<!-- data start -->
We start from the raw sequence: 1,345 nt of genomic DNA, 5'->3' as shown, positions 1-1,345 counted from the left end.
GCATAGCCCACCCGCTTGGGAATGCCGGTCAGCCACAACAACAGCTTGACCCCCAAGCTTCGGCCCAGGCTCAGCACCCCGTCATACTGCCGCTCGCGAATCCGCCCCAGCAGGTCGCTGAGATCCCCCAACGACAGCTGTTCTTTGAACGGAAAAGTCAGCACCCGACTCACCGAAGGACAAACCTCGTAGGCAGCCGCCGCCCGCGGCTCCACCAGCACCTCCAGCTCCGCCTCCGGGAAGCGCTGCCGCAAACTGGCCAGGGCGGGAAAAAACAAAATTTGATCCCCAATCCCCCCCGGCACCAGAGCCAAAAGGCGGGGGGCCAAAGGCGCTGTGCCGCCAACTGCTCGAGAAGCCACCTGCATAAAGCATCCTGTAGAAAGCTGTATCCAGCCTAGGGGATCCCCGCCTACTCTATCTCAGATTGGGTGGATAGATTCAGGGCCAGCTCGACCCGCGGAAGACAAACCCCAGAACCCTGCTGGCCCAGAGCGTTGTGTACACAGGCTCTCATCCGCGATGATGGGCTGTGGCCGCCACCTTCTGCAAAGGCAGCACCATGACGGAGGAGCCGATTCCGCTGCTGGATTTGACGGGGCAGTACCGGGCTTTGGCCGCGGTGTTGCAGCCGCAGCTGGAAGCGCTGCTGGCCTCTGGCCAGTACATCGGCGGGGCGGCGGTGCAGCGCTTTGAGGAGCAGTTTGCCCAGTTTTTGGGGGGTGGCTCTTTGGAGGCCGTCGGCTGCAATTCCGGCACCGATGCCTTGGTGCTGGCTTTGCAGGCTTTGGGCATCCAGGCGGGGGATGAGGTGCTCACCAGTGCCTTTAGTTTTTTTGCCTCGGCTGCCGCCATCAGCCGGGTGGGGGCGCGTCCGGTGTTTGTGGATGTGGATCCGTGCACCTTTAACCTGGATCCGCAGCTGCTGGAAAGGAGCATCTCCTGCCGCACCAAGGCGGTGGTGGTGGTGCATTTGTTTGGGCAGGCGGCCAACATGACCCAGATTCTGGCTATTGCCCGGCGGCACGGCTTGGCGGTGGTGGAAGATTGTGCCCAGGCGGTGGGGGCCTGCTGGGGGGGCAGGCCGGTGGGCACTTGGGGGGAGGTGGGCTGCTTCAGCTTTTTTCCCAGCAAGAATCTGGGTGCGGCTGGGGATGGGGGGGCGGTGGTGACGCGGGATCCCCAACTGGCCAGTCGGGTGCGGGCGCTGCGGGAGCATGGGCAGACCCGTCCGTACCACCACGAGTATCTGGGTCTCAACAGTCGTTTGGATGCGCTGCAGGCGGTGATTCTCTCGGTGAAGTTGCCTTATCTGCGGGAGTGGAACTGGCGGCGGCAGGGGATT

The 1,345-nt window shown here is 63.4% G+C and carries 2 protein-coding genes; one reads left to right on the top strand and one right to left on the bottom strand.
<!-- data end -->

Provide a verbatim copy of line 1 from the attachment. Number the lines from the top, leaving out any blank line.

We start from the raw sequence: 1,345 nt of genomic DNA, 5'->3' as shown, positions 1-1,345 counted from the left end.